In the Gospel this Sunday (Lk 10:38-42) St. Luke records that Jesus visited the two sisters, Mary and Martha. The visitation of Jesus to Mary and Martha was indeed the visitation of God himself. Jesus is the human face of God who walked into the house of Mary and Martha to receive their hospitality. Externally, Jesus looked like any other man of his time, but in the reality of faith, he is God who mingled himself among his children of the earth. Thus, through the visitation of Jesus to Mary and Martha , God tells us that he is delighted to be received by our humanity. God too loves our hospitality, and he wants to relax with us and among us as intimate as a friend among friends, and as parents among their children. In the person of Jesus, God is pleased to be seated with us side by side.
In addition, the observable hospitality of Mary and Martha in welcoming Jesus into their roof tells us that they genuinely had a love for Jesus in their hearts. It was their interior love and respect for Jesus that mobilized their hands and feet to serve Jesus. Martha served Jesus with whatever she had in the house, and Mary served Jesus by listening to him, adoring his face, and gazing upon his presence. Both manners of service were good, and yet Jesus said that Mary chose the better part.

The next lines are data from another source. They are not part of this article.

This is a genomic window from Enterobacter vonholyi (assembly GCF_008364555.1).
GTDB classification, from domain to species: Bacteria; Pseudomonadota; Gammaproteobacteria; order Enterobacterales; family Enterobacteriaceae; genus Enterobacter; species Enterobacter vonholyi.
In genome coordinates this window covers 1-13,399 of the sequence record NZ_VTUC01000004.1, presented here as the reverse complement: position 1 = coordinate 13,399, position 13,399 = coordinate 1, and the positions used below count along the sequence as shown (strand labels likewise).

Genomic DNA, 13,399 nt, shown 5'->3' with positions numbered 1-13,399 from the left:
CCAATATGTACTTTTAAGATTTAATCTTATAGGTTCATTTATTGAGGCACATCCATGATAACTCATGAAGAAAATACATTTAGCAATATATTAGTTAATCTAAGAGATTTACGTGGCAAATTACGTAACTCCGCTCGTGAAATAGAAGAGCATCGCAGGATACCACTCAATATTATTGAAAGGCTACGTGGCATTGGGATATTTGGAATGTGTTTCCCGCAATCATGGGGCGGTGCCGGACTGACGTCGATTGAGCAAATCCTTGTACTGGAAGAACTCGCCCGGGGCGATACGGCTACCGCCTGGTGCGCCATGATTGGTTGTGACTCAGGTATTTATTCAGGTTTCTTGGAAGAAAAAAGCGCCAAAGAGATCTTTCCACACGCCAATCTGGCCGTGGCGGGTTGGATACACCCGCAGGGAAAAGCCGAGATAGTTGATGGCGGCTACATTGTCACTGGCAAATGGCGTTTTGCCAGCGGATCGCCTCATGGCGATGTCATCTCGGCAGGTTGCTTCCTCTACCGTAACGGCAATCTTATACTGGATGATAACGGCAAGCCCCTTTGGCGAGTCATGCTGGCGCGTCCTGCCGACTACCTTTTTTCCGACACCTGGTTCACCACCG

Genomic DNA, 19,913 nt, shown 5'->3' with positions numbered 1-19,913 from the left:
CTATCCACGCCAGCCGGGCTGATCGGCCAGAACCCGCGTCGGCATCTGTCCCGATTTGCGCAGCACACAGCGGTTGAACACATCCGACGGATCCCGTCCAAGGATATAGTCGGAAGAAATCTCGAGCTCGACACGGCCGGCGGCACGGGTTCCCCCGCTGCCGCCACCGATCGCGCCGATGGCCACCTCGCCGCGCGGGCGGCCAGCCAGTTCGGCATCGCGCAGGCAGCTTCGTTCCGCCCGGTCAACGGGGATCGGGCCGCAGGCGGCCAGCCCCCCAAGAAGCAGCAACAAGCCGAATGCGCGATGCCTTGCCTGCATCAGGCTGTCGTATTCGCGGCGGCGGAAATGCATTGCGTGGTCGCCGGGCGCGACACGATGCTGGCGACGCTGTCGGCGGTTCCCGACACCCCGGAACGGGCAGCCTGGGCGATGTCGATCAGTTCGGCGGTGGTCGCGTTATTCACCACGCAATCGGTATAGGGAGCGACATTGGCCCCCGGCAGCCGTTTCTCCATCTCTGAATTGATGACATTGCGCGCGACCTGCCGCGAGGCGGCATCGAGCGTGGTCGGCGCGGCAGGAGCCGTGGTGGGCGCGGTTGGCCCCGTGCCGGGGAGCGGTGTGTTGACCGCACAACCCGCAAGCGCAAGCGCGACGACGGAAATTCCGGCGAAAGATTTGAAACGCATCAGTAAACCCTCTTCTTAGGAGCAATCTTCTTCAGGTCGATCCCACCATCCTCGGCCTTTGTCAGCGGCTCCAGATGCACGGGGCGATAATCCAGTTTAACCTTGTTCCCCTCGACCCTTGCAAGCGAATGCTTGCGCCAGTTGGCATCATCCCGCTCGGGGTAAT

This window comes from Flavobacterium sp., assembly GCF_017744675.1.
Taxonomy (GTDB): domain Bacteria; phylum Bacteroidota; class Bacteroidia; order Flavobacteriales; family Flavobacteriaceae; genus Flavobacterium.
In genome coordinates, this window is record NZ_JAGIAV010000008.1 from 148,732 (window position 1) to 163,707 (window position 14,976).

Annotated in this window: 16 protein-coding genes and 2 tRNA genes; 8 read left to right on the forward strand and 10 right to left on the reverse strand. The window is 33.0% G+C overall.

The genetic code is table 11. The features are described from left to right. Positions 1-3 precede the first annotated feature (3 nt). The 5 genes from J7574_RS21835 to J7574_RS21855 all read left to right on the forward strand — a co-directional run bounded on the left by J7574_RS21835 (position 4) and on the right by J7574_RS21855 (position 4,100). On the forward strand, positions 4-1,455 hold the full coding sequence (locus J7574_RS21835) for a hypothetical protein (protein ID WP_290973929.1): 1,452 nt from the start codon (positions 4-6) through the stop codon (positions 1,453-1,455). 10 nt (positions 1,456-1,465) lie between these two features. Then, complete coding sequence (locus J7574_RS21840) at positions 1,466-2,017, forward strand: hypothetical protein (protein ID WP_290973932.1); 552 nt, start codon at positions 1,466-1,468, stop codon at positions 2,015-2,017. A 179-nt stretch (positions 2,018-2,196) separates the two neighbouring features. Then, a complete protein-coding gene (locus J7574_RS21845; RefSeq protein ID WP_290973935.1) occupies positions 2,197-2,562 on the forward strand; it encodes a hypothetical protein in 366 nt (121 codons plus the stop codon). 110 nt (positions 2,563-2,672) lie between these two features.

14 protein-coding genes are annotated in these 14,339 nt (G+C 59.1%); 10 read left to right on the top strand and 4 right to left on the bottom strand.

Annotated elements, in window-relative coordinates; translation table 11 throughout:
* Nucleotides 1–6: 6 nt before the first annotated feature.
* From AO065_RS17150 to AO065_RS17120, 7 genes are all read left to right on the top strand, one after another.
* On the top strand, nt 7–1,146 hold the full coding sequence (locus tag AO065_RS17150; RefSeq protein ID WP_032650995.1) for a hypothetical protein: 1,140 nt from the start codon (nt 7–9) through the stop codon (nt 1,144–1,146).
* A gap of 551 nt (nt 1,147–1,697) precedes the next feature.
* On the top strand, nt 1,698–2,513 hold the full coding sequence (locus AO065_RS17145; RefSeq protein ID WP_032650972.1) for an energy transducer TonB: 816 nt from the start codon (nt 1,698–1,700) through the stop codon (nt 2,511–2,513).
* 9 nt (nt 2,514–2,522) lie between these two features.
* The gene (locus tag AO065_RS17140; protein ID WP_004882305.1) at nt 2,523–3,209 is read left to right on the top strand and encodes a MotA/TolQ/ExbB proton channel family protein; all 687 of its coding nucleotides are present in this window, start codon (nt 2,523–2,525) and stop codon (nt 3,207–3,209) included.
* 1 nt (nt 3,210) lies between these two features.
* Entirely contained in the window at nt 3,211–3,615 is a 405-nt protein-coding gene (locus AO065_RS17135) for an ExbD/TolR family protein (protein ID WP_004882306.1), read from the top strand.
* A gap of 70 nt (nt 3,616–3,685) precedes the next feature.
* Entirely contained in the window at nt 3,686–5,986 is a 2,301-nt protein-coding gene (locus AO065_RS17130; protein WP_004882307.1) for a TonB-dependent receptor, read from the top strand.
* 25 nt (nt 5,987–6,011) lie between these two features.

The better part that Mary chose teaches us that ‘contemplation of the face of Jesus, died and risen, restores our humanity, even when it has been broken by the troubles of this life or marred by sin. We must not domesticate the power of the face of Christ. So let me ask you: Are there moments when you place yourself quietly in the Lord’s presence, when you calmly spend time with him, when you bask in his gaze? Do you let his fire inflame your heart? Unless you let him warm you more and more with his love and tenderness, you will not catch fire. How will you then be able to set the hearts of others on fire by your words and witness? If, gazing on the face of Christ, you feel unable to let yourself be healed and transformed, then enter into the Lord’s heart, into his wounds, for that is the abode of divine mercy (‘On the Call of Holiness’ – Gaudete Et Exsultate No. 151).
Fr. Tien Cao